By Saurabh Sharma
LUCKNOW, India (Reuters) -Rescue workers on Tuesday battled to reach 40 Indian workers trapped inside a collapsed Himalayan highway tunnel for almost 60 hours, drilling through debris to fix a wide steel pipe which they hope can be used to pull the men out.
The trapped men are safe and healthy, authorities said, and are being supplied food, water and oxygen through a pipe. Officials are also in regular contact with them.
The 4.5-km (3-mile) tunnel, which is being built in Uttarakhand state on a national highway that is part of the Char Dham Hindu pilgrimage route, caved in around 5:30 a.m. on Sunday (2400 GMT on Saturday).
There were about 50-60 workers on the night shift and those near the exit of the tunnel got out, while the 40 who were deeper inside were trapped, one worker able to leave the tunnel told local media.
“This is a very challenging job because as we clear debris more debris is falling from the ceiling, so we are also trying to stop that by using cement,” Mohsen Shahidi, a senior National Disaster Response Force officer, told news agency ANI.
The debris covered an area of 40 metres (130 ft) and the 40 men were stuck in an area of about 50-60 metres, Shahidi said.
Devendra Singh Patwal, a state disaster management official, said rescue workers had built a platform to insert the evacuation pipe and drilling had begun to push it through.
Patwal said it was not easy to say how long it would take to pull out the workers. A team of geologists had arrived to determine the cause of accident, he added.
The region is prone to landslides, earthquakes and floods and the incident follows events of land subsidence that geologists, residents and officials have blamed on rapid construction in the mountains.
The work on the tunnel stretch commenced in 2018 and was intended to be completed by July 2022, which has now been delayed to May 2024, a government statement said.
“Initially, we thought it might be a minor collapse and began removing the debris however we could,” Rajeev Das, the worker who made it out safely, told the Indian Express newspaper.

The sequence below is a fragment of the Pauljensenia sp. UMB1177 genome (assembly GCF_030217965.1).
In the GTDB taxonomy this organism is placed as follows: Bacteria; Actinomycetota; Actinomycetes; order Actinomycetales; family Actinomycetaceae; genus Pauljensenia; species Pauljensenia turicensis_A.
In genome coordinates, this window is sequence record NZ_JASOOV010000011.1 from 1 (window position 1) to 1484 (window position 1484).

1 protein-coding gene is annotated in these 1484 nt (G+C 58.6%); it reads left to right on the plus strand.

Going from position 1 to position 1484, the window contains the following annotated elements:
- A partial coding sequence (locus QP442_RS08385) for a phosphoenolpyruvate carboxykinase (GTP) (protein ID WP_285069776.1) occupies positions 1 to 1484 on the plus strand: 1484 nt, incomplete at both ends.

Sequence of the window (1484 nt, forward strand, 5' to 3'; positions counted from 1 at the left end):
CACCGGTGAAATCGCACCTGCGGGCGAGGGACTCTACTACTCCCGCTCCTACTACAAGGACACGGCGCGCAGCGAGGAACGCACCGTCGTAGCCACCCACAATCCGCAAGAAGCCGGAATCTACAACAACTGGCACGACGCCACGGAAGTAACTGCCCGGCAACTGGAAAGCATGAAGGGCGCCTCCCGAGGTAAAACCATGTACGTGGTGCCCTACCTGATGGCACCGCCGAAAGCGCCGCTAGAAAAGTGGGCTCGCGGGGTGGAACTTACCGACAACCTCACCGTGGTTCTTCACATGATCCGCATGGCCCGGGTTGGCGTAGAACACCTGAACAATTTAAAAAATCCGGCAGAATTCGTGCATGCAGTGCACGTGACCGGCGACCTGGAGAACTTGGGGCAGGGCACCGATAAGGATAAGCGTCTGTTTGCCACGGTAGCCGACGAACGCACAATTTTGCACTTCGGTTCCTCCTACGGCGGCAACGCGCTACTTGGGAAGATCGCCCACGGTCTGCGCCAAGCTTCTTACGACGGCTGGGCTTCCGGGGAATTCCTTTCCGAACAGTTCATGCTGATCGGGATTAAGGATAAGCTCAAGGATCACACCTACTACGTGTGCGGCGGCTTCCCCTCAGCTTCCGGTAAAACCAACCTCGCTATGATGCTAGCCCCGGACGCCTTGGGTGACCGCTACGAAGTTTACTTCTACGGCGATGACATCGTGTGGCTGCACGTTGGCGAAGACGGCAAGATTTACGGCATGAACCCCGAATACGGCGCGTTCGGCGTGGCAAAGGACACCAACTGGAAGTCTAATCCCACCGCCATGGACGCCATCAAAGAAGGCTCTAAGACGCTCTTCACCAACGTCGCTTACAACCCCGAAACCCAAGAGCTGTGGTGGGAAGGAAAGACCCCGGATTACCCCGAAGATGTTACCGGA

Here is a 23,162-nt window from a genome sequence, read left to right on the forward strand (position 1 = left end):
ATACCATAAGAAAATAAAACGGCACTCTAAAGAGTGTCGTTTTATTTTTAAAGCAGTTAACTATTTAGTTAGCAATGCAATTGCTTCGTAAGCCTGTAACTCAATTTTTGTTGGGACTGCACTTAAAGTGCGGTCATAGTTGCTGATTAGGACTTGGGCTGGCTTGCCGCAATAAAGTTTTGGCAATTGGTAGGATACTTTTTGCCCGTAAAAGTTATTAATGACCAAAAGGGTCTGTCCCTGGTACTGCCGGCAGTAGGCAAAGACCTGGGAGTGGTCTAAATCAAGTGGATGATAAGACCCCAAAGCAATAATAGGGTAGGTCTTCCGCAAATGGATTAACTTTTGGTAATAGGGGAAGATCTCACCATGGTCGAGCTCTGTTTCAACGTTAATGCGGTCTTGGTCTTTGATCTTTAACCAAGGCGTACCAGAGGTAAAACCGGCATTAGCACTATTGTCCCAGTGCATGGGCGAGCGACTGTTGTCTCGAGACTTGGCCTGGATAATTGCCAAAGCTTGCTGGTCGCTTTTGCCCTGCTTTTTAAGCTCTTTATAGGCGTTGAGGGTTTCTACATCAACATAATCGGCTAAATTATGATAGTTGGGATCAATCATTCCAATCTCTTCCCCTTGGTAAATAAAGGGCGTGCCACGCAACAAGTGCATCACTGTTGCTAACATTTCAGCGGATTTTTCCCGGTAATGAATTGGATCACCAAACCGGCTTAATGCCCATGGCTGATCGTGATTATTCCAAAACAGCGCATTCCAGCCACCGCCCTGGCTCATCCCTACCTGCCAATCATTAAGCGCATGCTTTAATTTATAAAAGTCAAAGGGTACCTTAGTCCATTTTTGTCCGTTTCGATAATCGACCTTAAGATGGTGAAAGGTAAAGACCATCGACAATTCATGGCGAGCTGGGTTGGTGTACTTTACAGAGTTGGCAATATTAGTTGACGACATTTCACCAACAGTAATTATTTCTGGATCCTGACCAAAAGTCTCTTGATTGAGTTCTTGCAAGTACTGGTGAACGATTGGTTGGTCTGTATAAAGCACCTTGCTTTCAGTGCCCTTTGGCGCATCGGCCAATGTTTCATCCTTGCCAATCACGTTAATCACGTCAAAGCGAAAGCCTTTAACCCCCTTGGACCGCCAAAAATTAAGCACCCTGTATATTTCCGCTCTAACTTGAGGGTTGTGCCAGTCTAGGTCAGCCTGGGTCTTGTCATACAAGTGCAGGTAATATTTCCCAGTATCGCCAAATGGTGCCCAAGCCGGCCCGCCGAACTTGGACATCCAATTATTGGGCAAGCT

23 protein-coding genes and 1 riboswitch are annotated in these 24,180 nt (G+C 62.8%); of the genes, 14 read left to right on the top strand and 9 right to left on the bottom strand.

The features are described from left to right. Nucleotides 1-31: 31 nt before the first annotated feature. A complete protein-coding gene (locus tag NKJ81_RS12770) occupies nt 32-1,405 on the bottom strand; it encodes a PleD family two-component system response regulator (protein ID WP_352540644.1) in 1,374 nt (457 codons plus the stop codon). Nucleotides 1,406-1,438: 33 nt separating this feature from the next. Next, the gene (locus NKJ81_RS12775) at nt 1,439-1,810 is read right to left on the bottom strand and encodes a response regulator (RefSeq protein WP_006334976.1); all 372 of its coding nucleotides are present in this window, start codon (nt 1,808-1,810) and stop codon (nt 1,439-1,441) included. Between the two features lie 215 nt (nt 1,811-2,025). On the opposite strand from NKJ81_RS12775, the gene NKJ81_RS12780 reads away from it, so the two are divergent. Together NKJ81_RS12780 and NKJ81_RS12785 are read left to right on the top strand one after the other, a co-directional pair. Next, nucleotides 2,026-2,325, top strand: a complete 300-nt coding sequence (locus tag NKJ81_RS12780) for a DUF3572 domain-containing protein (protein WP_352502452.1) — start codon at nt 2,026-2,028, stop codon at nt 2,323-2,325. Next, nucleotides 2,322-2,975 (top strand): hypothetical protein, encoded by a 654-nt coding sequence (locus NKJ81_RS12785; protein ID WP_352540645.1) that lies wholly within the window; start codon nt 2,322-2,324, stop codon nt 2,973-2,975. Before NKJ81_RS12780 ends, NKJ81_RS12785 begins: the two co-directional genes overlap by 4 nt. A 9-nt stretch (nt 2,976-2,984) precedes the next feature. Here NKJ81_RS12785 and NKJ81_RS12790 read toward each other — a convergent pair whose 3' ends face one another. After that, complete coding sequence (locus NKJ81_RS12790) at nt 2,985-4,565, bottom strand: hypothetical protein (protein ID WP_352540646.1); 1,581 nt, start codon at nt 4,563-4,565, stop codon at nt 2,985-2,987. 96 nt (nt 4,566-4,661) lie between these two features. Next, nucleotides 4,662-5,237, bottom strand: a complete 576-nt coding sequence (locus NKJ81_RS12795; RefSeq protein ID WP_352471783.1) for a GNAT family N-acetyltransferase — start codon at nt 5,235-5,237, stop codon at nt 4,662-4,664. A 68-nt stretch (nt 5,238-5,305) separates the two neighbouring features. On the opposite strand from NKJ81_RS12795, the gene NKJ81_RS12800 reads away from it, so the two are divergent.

Ramesh Kumar, the father of a trapped worker Akhilesh Kumar, said he had last spoken to his son three days before the incident and Akhilesh had planned to visit the family for the Hindu festival of Diwali over the weekend but could not make it.
“His wife is several weeks pregnant and we have not told her as she is already worried and stressed,” Kumar said.
The Char Dham highway is one of the most ambitious projects of Prime Minister Narendra Modi’s government. It aims to connect four revered pilgrimage sites through 889 km (551 miles) of two-lane road being built at a cost of $1.5 billion.
The project has faced criticism from environmental experts and some work had been halted after hundreds of houses were damaged by subsidence along the routes.
The impact of the project was not properly assessed before construction started, a report by a Supreme Court-appointed expert committee had said in July 2020.
When it approved the road in 2021, the court cautioned that the government should heed concerns raised by the committee, and draw up a strategy to protect the environment.
The head of the panel quit last year saying he was frustrated its recommendations were not implemented.
The federal government has publicly said it employed environmentally friendly techniques in the design to make geologically unstable stretches safer.
Uttarakhand Chief Minister Pushkar Singh Dhami on Tuesday told ANI that the state would examine work at all tunnels under construction to ensure they are completed safely.
(Additional reporting by Tanvi Mehta in New Delhi; Writing by YP Rajesh, Editing by Alexandra Hudson)